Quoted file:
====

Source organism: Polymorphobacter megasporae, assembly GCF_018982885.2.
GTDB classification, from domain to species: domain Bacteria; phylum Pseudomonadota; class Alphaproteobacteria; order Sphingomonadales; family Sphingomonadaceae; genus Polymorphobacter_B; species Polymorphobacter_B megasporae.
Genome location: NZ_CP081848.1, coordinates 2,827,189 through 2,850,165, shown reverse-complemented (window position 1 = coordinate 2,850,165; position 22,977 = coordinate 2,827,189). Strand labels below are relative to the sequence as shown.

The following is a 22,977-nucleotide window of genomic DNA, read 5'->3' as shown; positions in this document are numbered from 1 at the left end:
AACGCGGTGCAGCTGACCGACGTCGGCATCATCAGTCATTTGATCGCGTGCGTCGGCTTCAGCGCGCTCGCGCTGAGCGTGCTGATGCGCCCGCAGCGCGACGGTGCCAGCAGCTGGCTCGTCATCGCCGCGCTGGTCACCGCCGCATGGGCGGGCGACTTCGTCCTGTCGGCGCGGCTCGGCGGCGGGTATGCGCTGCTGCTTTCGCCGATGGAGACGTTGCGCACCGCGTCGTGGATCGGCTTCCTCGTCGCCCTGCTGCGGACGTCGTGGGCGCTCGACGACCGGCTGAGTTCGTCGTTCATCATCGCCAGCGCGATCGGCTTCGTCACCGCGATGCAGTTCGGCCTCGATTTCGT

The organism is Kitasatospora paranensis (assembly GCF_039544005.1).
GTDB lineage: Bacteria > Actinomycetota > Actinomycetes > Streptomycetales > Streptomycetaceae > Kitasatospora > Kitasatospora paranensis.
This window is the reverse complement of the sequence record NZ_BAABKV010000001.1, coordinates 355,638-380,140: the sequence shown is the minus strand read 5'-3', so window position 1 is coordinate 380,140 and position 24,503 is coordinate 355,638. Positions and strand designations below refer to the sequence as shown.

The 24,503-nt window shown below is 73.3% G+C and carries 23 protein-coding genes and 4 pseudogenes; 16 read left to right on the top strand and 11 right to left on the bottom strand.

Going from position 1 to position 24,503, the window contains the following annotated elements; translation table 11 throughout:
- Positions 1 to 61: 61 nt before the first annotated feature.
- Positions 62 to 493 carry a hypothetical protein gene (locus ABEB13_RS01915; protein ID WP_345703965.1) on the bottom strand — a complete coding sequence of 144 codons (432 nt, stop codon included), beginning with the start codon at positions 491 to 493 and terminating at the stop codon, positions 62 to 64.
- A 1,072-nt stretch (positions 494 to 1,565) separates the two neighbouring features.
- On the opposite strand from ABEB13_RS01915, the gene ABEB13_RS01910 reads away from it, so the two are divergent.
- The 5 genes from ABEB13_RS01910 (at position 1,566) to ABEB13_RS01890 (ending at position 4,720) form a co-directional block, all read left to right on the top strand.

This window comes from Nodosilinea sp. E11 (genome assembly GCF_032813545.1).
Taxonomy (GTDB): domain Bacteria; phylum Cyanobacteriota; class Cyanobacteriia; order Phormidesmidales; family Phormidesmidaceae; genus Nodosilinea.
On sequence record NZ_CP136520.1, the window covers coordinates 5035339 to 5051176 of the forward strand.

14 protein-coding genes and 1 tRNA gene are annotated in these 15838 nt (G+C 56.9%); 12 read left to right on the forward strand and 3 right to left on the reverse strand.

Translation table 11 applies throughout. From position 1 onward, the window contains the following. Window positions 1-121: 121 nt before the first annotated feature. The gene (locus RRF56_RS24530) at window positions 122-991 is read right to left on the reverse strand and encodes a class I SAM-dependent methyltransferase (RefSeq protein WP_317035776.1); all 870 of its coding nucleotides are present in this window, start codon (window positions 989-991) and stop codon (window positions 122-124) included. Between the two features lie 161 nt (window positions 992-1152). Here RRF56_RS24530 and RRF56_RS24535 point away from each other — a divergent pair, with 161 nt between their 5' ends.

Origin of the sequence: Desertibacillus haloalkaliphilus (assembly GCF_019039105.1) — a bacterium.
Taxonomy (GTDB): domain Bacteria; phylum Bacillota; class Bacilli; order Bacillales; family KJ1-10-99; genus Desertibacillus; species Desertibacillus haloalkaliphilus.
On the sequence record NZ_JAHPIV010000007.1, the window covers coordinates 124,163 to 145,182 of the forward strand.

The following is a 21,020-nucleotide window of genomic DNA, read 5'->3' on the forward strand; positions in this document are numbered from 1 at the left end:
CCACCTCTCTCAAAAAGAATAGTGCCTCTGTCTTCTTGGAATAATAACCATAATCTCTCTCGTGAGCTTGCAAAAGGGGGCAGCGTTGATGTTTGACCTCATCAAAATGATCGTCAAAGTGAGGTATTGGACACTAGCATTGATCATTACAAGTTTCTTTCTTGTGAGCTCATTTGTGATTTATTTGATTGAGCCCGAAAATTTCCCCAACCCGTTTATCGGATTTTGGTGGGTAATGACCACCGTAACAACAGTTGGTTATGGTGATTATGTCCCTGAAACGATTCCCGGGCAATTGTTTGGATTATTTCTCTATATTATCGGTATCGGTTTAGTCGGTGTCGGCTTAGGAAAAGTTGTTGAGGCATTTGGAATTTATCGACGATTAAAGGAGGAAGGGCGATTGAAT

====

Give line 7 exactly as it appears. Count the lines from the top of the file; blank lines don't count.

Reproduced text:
GTDB lineage: Bacteria > Actinomycetota > Actinomycetes > Streptomycetales > Streptomycetaceae > Kitasatospora > Kitasatospora paranensis.